The cornerstone of the healthcare revenue cycle is medical billing and coding, which ensures payers and patients reimburse providers for services rendered.
Employees in medical billing and coding are essential and crucial to the performance of healthcare facilities and providers. But is is essential to understand that how medical billing codes works? To assist in billing services given to their patients and processing claims, they rely on the skills of medical coding and billing individuals. Coders do not a college degree to work in this sector but certifications are recommended to be effective in this growing field.
What is Medical Coding?
Although it also applies to the all-important issue of insurance coverage, for each diagnosis and medical treatment, medical coding varies in that it requires a specific code. Translating diagnoses and procedures into these common codes makes it easier for the health care provider to accurately process the bill.
Every time you see a healthcare provider, medical coding occurs. The healthcare professional reviews your complaint and medical history decides what’s wrong and how to handle you with an expert evaluation, and records your appointment. This paperwork is not only the continuous record of the patient; it is how the healthcare provider gets paid.
Read Also: Medical Coding in Clinics and Hospitals
Types of Medical Codes
If a patient has been assessed and/or a care provider has performed a test or other treatment, a medical coder must then allocate a particular code to each of these acts.
There are three major coding manuals for medical billing and coding, which include all the potential codes that a medical coder may use for a reimbursement claim. They are:
1. Current Procedural Terminology (CPT):
CPT, which is a guide to the patient’s treatments and facilities. Since its introduction back in 1966, CPT codes have undergone several revisions to adapt to the ever-changing medical climate and will continue as the 2010 health care reform bill takes effect, but all of these codes cover a broad range of physician-administered services. For each patient, these codes are collected and then sent for reimbursement to an insurer or other payer like Medicare by the practice.
2. International Classification of Diseases (ICD)
The 10th Edition of the International Classification of Diseases, which applies to diagnostic codes. These codes have been around since 1893, but on the basis of reviews and feedback from payers, doctors and other medical contributors, the edition used in the United States has revised annually. ICD-9-CM code and its three volumes, required by the 2003 HIPAA Act, are mandatory for all physicians and coders to know. An expanded version, known as ICD-10-CM, will be released in 2013, and ICD-11-DM will be released in 2015 and will include a larger and more advanced code set to be better represented.
3. Healthcare Common Procedure Coding (HCPC)
HCPC Scheme, which applies to the majority of the patient’s miscellaneous supplies and medications in the healthcare setting. HCPC has two levels of code sets that are used specifically for emergency services, durable medical equipment, prosthetics, supplies, hospital outpatient treatment, chemotherapy medicines, and more. On a quarterly basis, this set of codes is revised and changes are made based on public input.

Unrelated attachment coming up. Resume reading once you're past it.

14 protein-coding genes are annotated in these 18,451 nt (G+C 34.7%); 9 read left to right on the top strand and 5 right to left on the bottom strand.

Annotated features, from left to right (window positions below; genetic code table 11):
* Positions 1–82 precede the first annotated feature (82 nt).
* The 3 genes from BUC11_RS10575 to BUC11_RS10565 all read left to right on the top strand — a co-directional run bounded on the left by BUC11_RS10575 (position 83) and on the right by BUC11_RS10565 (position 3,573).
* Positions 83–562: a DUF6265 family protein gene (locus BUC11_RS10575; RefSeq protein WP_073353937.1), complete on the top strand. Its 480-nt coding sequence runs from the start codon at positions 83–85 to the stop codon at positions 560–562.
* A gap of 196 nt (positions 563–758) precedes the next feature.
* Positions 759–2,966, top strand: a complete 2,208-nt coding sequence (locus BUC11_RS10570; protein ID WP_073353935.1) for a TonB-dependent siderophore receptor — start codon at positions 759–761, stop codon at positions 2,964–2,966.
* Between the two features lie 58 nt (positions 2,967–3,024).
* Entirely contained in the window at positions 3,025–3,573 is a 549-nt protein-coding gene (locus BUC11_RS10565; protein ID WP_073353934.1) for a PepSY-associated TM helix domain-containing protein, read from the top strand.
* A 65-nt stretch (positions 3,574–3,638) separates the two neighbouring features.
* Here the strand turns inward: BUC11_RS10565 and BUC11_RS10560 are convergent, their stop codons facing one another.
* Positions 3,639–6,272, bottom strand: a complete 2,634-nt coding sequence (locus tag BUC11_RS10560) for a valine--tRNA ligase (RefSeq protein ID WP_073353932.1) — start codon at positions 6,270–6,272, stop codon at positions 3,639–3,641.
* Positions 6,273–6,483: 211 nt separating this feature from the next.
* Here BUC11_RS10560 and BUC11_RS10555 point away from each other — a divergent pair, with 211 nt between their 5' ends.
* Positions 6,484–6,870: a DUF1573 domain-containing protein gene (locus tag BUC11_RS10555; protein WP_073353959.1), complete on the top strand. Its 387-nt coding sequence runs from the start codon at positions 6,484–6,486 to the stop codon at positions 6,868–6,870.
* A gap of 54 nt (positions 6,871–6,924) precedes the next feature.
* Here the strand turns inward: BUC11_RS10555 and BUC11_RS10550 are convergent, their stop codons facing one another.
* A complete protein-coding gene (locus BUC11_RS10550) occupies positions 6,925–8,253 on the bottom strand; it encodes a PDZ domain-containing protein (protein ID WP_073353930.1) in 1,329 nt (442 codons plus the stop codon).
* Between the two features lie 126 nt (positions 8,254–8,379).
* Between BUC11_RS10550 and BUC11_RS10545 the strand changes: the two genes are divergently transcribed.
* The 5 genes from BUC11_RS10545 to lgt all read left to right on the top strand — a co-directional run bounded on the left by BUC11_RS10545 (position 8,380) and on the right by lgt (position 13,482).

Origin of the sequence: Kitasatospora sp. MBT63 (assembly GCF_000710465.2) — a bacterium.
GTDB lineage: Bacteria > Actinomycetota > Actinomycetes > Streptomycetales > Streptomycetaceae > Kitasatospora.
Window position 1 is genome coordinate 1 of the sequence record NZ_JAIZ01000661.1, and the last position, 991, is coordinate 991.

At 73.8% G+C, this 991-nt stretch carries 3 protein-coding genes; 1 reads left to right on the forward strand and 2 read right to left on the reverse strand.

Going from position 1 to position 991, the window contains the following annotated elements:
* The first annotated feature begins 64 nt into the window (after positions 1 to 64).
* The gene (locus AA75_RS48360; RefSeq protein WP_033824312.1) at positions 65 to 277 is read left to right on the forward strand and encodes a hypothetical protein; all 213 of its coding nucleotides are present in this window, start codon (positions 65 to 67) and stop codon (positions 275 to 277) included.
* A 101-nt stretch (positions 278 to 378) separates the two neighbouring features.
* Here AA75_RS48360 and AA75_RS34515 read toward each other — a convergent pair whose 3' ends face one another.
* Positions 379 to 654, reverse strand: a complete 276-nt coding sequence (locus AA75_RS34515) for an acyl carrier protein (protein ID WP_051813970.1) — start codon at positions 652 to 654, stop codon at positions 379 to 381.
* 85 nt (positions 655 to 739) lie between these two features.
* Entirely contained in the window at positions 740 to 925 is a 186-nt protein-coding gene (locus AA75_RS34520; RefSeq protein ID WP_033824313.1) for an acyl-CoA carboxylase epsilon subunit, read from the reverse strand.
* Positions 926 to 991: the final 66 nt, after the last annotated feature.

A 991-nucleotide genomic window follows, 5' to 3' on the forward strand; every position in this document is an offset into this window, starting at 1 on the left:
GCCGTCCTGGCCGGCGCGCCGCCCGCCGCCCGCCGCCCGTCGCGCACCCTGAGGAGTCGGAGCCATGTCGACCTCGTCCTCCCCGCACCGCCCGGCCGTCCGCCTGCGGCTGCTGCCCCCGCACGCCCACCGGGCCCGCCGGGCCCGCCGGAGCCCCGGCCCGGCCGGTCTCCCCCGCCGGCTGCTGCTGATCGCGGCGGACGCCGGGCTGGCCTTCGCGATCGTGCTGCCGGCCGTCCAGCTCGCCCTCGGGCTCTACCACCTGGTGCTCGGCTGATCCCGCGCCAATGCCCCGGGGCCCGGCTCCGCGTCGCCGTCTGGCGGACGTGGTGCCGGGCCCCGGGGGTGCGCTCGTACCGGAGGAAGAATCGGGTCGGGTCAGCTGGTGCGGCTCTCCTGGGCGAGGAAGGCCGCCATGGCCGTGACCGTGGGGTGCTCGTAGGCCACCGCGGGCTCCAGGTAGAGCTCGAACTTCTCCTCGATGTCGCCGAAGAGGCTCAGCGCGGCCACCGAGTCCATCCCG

Coders merge these three sets of codes on insurance claims and then submit them for reimbursement to insurance agencies. This is what they are being used for:
- In order to demonstrate to the insurance company that the patient comes in for health care, ICD-10 diagnosis codes are used.
The code J02.9, for instance, reflects the diagnosis of pharyngitis, or sore throat. If the code J02.9 is put on the medical claim by the coder, it informs the insurance company that the patient has been seen because of a sore throat complaint.
- CPT, or treatment, codes, inform the insurance company what operations on that day they were seen were carried out on the patient.
The code 99213 is used, for instance, to describe a standard office visit. When the code 99213 on the claim is used by the coder, it informs the insurance firm that a mid-range office visit was done by the medical provider.
- HCPCS is used to represent all other miscellaneous services or equipment rendered to a patient on the day they were seen, or supply codes.
Why are they essential?
The insurance companies who provide your health coverage are often called health plans. Healthcare providers, such as doctors, submit claims to health plans to ask for payment. They use medical codes to show the health plans the services they gave to patients.
- CPT and HCPCS codes are only charged for care providers because they reflect real services and supplies provided to the patient.
- A good education in medical terminology and proper coding also makes the process of coding go much faster and allows coders to handle more customers.
- It is possible to unintentionally (or purposely) code for the wrong stuff because of the existence of medical coding. This is known as fraud or violence and is a very serious crime that can be punished by fines and even time in prison.
- Because of this, it is critical that coders establish protections against fraud and misuse of medical coding.
- Each code is subject to an individual fee which is charged by the insurance provider separately. This suggests that providers do not pay for diagnostic codes, and insurance firms will not pay for them.